When it comes to the world of forensics, you could call Adam McConochie a Jack of all trades, master of ecology. In his current role he is an Ecology Services Manager and Quality Adviser, and his wealth of experience in the ecology disciplines has rendered him an integral member of the Alecto Forensics team.
As he progressed through his career, Adam managed casework involving the disciplines and evidence types of archaeology, anthropology, botany, entomology, limnology, palynology, soil science, stable isotopes and radiocarbon dating. From this, he has provided countless police forces with the most appropriate and effective forensic strategies to maximise evidence types within criminal investigations.
Walking us through the world of ecology, Adam reflects on the first time he knew he wanted to pursue a career in forensics, and even explains how he almost fainted during his first post-mortem!
When did you first know you wanted to pursue a career in forensics?
“When I was at college, I learned about the advent of DNA testing. The case of Colin Pitchfork piqued my interest in particular – he was the first person to be convicted using DNA. It was really that case that made me think I’ll get into forensics and got me started.”
What career path did you take?
“I did a degree in biology and anthropology, and after I finished university, I got a job at LGC Forensics. I worked as a biologist for several years, and then they took on an anthropologist to set up the ecology department.
I began chatting with her [the anthropologist] and asked if I could get involved. I started assisting at scenes and it snowballed from there really.”
What are the most challenging parts of your job?
“We work on massive scenes and they can be challenging themselves, due to the pure size and nature of them. But it’s incredibly rewarding at the end of it when you look at what you’ve achieved.”
How do you cope with the stresses of the more traumatic things that you see?
“The first time I went to a post-mortem I thought I was going to faint! I didn’t, but I was quite surprised that I didn’t.
“You do get desensitised eventually though. I think the importance of what you’re doing and the interest takes over your fear of what you’re looking at.”
Do you prefer working at a scene or in the lab?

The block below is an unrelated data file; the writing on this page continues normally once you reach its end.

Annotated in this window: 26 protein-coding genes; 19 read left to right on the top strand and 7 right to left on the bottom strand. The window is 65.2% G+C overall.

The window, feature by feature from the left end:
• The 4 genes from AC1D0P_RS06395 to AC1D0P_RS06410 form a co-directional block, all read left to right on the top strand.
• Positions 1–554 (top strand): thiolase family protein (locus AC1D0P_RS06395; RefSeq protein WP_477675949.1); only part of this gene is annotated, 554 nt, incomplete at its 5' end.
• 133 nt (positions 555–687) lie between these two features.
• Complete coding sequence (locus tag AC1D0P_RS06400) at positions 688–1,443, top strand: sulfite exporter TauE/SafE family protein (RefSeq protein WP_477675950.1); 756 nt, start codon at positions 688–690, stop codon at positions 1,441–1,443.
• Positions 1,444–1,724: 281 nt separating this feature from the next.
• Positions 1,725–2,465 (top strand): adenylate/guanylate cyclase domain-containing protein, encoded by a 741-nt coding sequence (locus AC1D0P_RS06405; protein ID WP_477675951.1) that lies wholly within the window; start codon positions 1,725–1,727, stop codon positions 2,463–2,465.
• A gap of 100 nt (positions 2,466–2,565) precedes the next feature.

“I like doing lab work and I like attending scenes. They’re both just as interesting as each other in my eyes.”
What’s the most memorable scene or case that you’ve worked on?
“I’ve worked on lots interesting cases over the years including the millionaires mansion murders; Ben Needham, Madeline McCann, and was even deployed to Lebanon as part of a search for a United Nations (UN) staff member. They have all been memorable in their own ways.”
How has forensic science changed throughout your career?
“It’s changed dramatically. When I first started in forensics, you essentially dictated to the police what needed to be done in regard to completing casework.
“Now it seems to be more focused by the police, with product coding for how they want things done. There is also a much higher focus on money now than there used to be, with budgetary constraints playing a big part in the work we’re commissioned to do.”
What do you think the future holds for forensic science?
“I think that more areas will become specialised, and I think that less work will be done by police forces and more by private sector companies.
“I think more research will be conducted privately rather than publicly too.”
How authentic is the crime scene investigation we see on television?
“In my opinion, it’s nothing like it. It’s completely glamourised, you don’t see many staff wearing PPE, everyone’s an expert in everything… and it just doesn’t work that way.”
“If you’ve got a job in forensics, you’ll find shows like that interesting, don’t get me wrong, but some programmes are most definitely worse than others.”
What does a normal day at work look like for you?
“I’ll get up and check my emails, dealing with any new and urgent enquiries. I will then check on any crime scene progress if our team are working at crime scenes. After that, it’s generally lots of administration and email tasks.”
How does Alecto Forensics differ from other companies that you’ve worked for?
“Alecto Forensics is a lot more scene-based. The majority of our work involves attending scenes and dealing with urgent casework.”
What has been more valuable in your career, your education or your experience?
“Experience. When I started out in forensics, the first thing I was told was ‘forget everything that you learned at university, we will show you the proper way of completing forensics work’!”
What advice would you give to someone who’s just starting out in the industry?
“For ecology it’s really difficult. There are hardly any jobs in ecology, to get experience I would say you’re probably better off working for a university in the first instance.
“For your traditional mainstream forensics (DNA, biology, toxicology etc.) there are jobs out there, and you need a degree generally to get into them.”
What are your hobbies?
“I enjoy going on walks and managed to climb a few mountains last year. Aside from that, I enjoy fishing and watching football.”
How do you motivate yourself and your team?
“The busier I am, the more motivated I get to achieve things! Great results in case work helps to motivate and provides a worthwhile reward for completing a good job.”